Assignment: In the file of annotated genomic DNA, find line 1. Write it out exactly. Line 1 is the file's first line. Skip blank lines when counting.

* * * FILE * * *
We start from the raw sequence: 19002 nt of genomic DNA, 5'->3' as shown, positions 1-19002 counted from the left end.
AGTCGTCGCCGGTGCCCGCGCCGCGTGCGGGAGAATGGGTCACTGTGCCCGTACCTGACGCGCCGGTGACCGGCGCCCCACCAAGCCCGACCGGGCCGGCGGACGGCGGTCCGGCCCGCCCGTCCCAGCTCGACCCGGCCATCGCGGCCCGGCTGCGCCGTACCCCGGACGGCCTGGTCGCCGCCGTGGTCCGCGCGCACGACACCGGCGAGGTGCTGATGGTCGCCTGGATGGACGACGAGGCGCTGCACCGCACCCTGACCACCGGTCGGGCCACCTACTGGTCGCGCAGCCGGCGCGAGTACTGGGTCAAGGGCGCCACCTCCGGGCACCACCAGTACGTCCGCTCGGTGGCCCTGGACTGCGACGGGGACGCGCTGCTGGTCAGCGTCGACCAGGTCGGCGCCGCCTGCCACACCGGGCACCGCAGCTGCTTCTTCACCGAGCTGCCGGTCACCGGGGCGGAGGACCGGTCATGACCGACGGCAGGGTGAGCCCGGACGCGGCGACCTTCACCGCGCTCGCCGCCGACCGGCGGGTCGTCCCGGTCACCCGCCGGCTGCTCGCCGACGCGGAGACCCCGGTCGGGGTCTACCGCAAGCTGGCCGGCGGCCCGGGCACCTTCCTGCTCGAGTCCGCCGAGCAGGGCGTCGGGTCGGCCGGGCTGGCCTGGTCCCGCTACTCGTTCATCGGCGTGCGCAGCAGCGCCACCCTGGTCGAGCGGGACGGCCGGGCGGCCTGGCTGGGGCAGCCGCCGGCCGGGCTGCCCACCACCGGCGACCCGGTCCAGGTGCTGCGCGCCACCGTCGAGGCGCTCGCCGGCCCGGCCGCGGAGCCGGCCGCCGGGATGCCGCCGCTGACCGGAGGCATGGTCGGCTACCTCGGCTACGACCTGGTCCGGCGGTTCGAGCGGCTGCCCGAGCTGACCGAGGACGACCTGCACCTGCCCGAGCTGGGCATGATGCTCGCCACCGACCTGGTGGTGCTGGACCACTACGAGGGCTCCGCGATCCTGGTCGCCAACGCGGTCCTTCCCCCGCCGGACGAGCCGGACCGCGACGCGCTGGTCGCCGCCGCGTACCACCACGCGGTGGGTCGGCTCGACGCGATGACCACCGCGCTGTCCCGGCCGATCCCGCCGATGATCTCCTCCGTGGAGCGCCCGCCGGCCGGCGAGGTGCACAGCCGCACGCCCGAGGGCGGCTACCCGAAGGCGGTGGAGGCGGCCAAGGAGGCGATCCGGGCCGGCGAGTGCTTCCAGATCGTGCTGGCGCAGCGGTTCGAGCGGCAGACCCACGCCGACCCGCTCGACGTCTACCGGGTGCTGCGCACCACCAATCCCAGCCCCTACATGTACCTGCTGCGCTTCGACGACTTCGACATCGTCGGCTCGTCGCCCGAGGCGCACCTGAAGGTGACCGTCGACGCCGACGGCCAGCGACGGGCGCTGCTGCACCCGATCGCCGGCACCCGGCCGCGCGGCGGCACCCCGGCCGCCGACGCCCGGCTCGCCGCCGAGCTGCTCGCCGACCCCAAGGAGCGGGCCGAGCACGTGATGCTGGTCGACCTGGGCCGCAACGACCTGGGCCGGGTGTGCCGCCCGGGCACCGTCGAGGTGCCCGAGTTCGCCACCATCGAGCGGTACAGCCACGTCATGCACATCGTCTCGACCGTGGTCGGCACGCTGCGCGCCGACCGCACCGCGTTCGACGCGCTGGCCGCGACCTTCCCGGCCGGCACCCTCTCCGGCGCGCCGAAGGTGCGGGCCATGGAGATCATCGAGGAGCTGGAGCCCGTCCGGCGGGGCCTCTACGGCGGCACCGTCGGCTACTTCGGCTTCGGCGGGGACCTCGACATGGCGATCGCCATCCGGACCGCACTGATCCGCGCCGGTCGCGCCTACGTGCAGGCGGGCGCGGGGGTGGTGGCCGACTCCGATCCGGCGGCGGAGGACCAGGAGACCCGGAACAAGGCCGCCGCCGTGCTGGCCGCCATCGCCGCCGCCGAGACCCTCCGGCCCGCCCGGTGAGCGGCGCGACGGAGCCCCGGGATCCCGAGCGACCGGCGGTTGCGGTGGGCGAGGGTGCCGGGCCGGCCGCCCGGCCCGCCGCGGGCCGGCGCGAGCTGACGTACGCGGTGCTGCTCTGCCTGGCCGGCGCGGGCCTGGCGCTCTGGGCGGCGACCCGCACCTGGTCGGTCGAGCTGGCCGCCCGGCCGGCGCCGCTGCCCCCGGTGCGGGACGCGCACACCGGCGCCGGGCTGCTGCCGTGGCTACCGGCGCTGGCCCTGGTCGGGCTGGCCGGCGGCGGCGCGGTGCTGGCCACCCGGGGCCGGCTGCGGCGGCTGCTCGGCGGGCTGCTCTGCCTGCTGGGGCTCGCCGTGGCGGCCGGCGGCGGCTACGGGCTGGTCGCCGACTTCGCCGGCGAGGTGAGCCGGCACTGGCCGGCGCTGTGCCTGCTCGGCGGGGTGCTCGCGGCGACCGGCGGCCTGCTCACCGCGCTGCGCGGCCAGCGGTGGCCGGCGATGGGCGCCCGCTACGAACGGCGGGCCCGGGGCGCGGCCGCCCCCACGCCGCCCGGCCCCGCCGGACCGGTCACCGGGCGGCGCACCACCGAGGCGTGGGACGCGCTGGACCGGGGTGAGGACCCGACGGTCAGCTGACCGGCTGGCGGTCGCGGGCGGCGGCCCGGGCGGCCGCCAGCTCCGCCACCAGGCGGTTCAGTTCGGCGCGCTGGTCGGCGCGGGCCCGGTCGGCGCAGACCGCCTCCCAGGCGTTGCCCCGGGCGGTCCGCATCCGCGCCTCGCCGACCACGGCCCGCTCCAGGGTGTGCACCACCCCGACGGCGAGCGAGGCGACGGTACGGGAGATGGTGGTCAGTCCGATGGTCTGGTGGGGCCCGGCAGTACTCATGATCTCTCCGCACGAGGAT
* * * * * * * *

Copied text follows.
We start from the raw sequence: 19002 nt of genomic DNA, 5'->3' as shown, positions 1-19002 counted from the left end.